some vacation!

When you're a rural telecommuter, being locked out is a lonely business.

Friday, September 02, 2005

check, please!


I have two invoices that have gone missing somewhere in the CBC. One is for expenses accrued when I did some out-of-town business travel. The other is for shows I wrote for the upcoming season, recorded before the lockout.

Normally - even under these abnormal circumstances - this shouldn't be a problem. I have an organized and competent colleague on the inside who is trying to help me. I could send copies to her. But we all know things are rarely that simple.

Problem #1 is that the expense invoice was sent to another city, to another CMG member. I'll have to track her down at home to follow the paper trail.

Problem #2 has to do with my invoice for the shows. Usually I could fax in another copy, but there's one small glitch. My contract begins in August. I had read it, signed it and returned it the last week of July. Then I recorded 2 shows before I had a paper copy of the contract back in my hands. I'm quite sure it's waiting for me in my mailbox. The problem? I don't know the exact dollar figure I should be invoicing. I had brought a blank invoice into studio that week and filled in the amounts by hand...the first and only time I have ever done this. (No, I didn't take a photocopy... I'm so used to my usual system it never crossed my mind.) All I have is the ballpark figure I jotted down later at home. And I can't get in to the B'cast Centre to get my contract.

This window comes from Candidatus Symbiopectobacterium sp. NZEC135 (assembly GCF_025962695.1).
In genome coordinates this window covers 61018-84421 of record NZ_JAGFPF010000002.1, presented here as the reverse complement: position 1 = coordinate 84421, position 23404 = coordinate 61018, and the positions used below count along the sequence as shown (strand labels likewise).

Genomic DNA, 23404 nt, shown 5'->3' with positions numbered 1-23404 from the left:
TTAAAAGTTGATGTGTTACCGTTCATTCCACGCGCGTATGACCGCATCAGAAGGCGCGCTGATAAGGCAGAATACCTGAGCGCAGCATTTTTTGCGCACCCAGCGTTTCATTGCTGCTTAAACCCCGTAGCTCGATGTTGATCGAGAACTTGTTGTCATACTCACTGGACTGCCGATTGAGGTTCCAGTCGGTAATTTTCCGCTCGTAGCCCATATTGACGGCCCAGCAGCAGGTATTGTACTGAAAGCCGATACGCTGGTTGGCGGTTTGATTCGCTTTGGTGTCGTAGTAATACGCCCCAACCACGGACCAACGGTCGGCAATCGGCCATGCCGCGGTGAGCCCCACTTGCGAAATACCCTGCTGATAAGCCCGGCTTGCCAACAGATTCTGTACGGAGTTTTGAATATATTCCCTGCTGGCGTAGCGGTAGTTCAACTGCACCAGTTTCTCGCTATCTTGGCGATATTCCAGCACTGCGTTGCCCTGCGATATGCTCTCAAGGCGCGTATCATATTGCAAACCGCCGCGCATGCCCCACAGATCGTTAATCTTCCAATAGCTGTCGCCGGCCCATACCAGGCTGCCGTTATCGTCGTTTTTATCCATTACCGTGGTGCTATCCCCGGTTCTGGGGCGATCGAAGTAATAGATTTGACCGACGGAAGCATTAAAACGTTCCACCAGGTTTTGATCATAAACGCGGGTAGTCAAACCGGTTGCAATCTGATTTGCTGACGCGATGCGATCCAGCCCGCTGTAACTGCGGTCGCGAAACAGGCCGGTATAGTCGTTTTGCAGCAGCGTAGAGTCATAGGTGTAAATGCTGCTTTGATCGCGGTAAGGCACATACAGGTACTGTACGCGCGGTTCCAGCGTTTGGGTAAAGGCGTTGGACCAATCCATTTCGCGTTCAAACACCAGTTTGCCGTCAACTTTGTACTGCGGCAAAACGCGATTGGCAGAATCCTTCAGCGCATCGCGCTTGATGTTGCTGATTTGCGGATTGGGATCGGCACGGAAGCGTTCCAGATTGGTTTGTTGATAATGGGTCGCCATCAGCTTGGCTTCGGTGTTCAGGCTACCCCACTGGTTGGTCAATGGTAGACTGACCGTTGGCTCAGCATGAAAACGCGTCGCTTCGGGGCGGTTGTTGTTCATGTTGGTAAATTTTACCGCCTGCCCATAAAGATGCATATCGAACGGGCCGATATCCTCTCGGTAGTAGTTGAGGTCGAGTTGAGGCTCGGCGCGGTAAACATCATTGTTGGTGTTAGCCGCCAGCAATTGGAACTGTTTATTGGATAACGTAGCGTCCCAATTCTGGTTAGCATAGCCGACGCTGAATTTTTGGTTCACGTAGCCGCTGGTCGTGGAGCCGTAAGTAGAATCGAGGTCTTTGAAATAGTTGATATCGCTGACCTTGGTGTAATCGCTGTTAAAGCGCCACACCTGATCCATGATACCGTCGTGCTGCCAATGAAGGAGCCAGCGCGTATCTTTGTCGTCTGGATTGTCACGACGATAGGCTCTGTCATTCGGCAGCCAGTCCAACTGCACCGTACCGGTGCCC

I've learned my lesson about keeping impeccable records. Let's hope my colleague can find a copy of the contract today without having to sort through my mail. [NOTE: she did. yippee!]

In other news, I'm hearing amazing stories from the inside. I have another colleague who has been retained as an essential worker during the lockout. While his co-workers are on the line, he's in to do a "lite" version of his job and make sure the systems he normally oversees don't fail. (He also waters other people's plants.) He says that there are members of other unions who are adding to their own workloads to ensure that they don't have to use the same systems that their CMG colleagues would normally use to get a job done. They've invented new ways of working - on the fly - out of respect for their co-workers.

Surely this display of the ingenuity and adaptability of humans bodes well for the negotiations.

One can only hope.


At 3:51 PM, Anonymous Anonymous said...

did he mention the APS members who are collecting big bucks to keep *systems* running?


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